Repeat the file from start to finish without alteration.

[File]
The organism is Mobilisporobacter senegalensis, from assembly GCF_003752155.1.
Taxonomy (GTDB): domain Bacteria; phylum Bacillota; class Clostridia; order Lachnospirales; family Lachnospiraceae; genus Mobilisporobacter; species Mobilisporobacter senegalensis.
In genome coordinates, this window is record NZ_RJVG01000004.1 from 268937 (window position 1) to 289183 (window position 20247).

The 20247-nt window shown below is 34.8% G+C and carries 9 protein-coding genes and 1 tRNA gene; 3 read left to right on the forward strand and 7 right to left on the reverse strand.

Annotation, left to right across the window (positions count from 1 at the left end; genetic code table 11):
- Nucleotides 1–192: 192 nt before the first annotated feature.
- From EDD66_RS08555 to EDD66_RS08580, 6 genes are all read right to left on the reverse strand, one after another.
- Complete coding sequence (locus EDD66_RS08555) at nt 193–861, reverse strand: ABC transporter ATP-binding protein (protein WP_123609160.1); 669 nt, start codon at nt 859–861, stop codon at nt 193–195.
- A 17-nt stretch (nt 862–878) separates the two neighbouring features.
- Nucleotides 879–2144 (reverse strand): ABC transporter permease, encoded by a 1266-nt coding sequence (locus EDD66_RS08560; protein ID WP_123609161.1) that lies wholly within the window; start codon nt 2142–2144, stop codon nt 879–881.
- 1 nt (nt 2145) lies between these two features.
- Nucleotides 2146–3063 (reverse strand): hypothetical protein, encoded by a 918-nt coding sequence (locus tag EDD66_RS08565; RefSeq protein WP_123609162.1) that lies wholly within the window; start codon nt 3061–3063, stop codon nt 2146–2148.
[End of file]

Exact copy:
The organism is Mobilisporobacter senegalensis, from assembly GCF_003752155.1.
Taxonomy (GTDB): domain Bacteria; phylum Bacillota; class Clostridia; order Lachnospirales; family Lachnospiraceae; genus Mobilisporobacter; species Mobilisporobacter senegalensis.
In genome coordinates, this window is record NZ_RJVG01000004.1 from 268937 (window position 1) to 289183 (window position 20247).

The 20247-nt window shown below is 34.8% G+C and carries 9 protein-coding genes and 1 tRNA gene; 3 read left to right on the forward strand and 7 right to left on the reverse strand.

Annotation, left to right across the window (positions count from 1 at the left end; genetic code table 11):
- Nucleotides 1–192: 192 nt before the first annotated feature.
- From EDD66_RS08555 to EDD66_RS08580, 6 genes are all read right to left on the reverse strand, one after another.
- Complete coding sequence (locus EDD66_RS08555) at nt 193–861, reverse strand: ABC transporter ATP-binding protein (protein WP_123609160.1); 669 nt, start codon at nt 859–861, stop codon at nt 193–195.
- A 17-nt stretch (nt 862–878) separates the two neighbouring features.
- Nucleotides 879–2144 (reverse strand): ABC transporter permease, encoded by a 1266-nt coding sequence (locus EDD66_RS08560; protein ID WP_123609161.1) that lies wholly within the window; start codon nt 2142–2144, stop codon nt 879–881.
- 1 nt (nt 2145) lies between these two features.
- Nucleotides 2146–3063 (reverse strand): hypothetical protein, encoded by a 918-nt coding sequence (locus tag EDD66_RS08565; RefSeq protein WP_123609162.1) that lies wholly within the window; start codon nt 3061–3063, stop codon nt 2146–2148.